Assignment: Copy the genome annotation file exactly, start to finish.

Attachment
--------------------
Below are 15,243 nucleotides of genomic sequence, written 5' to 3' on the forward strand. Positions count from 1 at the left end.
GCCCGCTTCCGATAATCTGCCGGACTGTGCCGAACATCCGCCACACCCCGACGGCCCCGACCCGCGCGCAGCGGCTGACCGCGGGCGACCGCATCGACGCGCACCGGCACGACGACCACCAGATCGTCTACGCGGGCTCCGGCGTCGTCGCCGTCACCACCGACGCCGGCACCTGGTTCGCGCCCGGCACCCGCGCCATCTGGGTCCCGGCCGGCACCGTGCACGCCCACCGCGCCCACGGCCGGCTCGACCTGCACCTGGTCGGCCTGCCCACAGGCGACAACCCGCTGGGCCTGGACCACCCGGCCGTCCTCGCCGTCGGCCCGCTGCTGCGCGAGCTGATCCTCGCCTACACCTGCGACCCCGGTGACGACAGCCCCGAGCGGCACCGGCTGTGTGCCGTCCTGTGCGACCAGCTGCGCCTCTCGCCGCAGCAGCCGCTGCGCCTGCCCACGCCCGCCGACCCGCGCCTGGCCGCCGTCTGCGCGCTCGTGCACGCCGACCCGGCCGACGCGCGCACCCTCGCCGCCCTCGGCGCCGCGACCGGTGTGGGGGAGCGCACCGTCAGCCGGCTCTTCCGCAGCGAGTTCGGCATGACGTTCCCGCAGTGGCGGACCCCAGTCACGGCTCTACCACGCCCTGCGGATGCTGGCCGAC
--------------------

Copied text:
Below are 15,243 nucleotides of genomic sequence, written 5' to 3' on the forward strand. Positions count from 1 at the left end.
GCCCGCTTCCGATAATCTGCCGGACTGTGCCGAACATCCGCCACACCCCGACGGCCCCGACCCGCGCGCAGCGGCTGACCGCGGGCGACCGCATCGACGCGCACCGGCACGACGACCACCAGATCGTCTACGCGGGCTCCGGCGTCGTCGCCGTCACCACCGACGCCGGCACCTGGTTCGCGCCCGGCACCCGCGCCATCTGGGTCCCGGCCGGCACCGTGCACGCCCACCGCGCCCACGGCCGGCTCGACCTGCACCTGGTCGGCCTGCCCACAGGCGACAACCCGCTGGGCCTGGACCACCCGGCCGTCCTCGCCGTCGGCCCGCTGCTGCGCGAGCTGATCCTCGCCTACACCTGCGACCCCGGTGACGACAGCCCCGAGCGGCACCGGCTGTGTGCCGTCCTGTGCGACCAGCTGCGCCTCTCGCCGCAGCAGCCGCTGCGCCTGCCCACGCCCGCCGACCCGCGCCTGGCCGCCGTCTGCGCGCTCGTGCACGCCGACCCGGCCGACGCGCGCACCCTCGCCGCCCTCGGCGCCGCGACCGGTGTGGGGGAGCGCACCGTCAGCCGGCTCTTCCGCAGCGAGTTCGGCATGACGTTCCCGCAGTGGCGGACCCCAGTCACGGCTCTACCACGCCCTGCGGATGCTGGCCGAC